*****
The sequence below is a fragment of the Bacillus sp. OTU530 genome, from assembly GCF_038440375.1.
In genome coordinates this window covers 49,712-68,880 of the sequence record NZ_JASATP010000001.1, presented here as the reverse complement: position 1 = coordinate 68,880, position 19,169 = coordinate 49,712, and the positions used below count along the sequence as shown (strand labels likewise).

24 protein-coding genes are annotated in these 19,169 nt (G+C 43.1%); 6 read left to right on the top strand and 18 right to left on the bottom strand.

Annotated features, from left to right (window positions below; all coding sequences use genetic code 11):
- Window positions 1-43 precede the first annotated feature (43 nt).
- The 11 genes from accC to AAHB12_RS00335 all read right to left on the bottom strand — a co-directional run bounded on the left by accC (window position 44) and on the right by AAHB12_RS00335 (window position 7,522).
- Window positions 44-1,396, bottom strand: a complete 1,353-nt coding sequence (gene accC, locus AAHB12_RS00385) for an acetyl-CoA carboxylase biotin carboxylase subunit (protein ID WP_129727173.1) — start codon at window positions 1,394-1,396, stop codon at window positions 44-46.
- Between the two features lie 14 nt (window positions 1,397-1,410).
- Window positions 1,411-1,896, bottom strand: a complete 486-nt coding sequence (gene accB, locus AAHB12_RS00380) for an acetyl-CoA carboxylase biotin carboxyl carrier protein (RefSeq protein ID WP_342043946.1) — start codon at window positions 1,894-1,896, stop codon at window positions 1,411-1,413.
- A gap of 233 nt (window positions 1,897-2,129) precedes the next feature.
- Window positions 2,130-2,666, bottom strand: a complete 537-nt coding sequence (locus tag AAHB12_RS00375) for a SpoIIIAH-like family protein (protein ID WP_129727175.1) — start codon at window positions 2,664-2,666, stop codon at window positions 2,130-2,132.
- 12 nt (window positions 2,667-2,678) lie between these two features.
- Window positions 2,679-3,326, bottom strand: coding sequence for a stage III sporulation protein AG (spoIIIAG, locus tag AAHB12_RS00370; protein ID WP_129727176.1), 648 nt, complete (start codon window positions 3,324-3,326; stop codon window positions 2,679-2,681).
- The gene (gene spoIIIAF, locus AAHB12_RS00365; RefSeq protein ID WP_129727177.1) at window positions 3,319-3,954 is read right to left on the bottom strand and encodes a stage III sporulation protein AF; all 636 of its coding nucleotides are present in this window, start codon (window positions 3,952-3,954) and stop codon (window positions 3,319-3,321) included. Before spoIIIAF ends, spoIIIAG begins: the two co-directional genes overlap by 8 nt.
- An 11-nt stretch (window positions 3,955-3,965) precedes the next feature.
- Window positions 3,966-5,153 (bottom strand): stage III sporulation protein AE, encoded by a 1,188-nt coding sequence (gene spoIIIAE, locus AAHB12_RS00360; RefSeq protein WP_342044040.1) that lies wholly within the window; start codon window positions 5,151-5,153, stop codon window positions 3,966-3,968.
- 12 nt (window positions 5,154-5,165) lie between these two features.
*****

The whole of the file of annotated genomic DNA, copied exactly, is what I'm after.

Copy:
The sequence below is a fragment of the Bacillus sp. OTU530 genome, from assembly GCF_038440375.1.
In genome coordinates this window covers 49,712-68,880 of the sequence record NZ_JASATP010000001.1, presented here as the reverse complement: position 1 = coordinate 68,880, position 19,169 = coordinate 49,712, and the positions used below count along the sequence as shown (strand labels likewise).

24 protein-coding genes are annotated in these 19,169 nt (G+C 43.1%); 6 read left to right on the top strand and 18 right to left on the bottom strand.

Annotated features, from left to right (window positions below; all coding sequences use genetic code 11):
- Window positions 1-43 precede the first annotated feature (43 nt).
- The 11 genes from accC to AAHB12_RS00335 all read right to left on the bottom strand — a co-directional run bounded on the left by accC (window position 44) and on the right by AAHB12_RS00335 (window position 7,522).
- Window positions 44-1,396, bottom strand: a complete 1,353-nt coding sequence (gene accC, locus AAHB12_RS00385) for an acetyl-CoA carboxylase biotin carboxylase subunit (protein ID WP_129727173.1) — start codon at window positions 1,394-1,396, stop codon at window positions 44-46.
- Between the two features lie 14 nt (window positions 1,397-1,410).
- Window positions 1,411-1,896, bottom strand: a complete 486-nt coding sequence (gene accB, locus AAHB12_RS00380) for an acetyl-CoA carboxylase biotin carboxyl carrier protein (RefSeq protein ID WP_342043946.1) — start codon at window positions 1,894-1,896, stop codon at window positions 1,411-1,413.
- A gap of 233 nt (window positions 1,897-2,129) precedes the next feature.
- Window positions 2,130-2,666, bottom strand: a complete 537-nt coding sequence (locus tag AAHB12_RS00375) for a SpoIIIAH-like family protein (protein ID WP_129727175.1) — start codon at window positions 2,664-2,666, stop codon at window positions 2,130-2,132.
- 12 nt (window positions 2,667-2,678) lie between these two features.
- Window positions 2,679-3,326, bottom strand: coding sequence for a stage III sporulation protein AG (spoIIIAG, locus tag AAHB12_RS00370; protein ID WP_129727176.1), 648 nt, complete (start codon window positions 3,324-3,326; stop codon window positions 2,679-2,681).
- The gene (gene spoIIIAF, locus AAHB12_RS00365; RefSeq protein ID WP_129727177.1) at window positions 3,319-3,954 is read right to left on the bottom strand and encodes a stage III sporulation protein AF; all 636 of its coding nucleotides are present in this window, start codon (window positions 3,952-3,954) and stop codon (window positions 3,319-3,321) included. Before spoIIIAF ends, spoIIIAG begins: the two co-directional genes overlap by 8 nt.
- An 11-nt stretch (window positions 3,955-3,965) precedes the next feature.
- Window positions 3,966-5,153 (bottom strand): stage III sporulation protein AE, encoded by a 1,188-nt coding sequence (gene spoIIIAE, locus AAHB12_RS00360; RefSeq protein WP_342044040.1) that lies wholly within the window; start codon window positions 5,151-5,153, stop codon window positions 3,966-3,968.
- 12 nt (window positions 5,154-5,165) lie between these two features.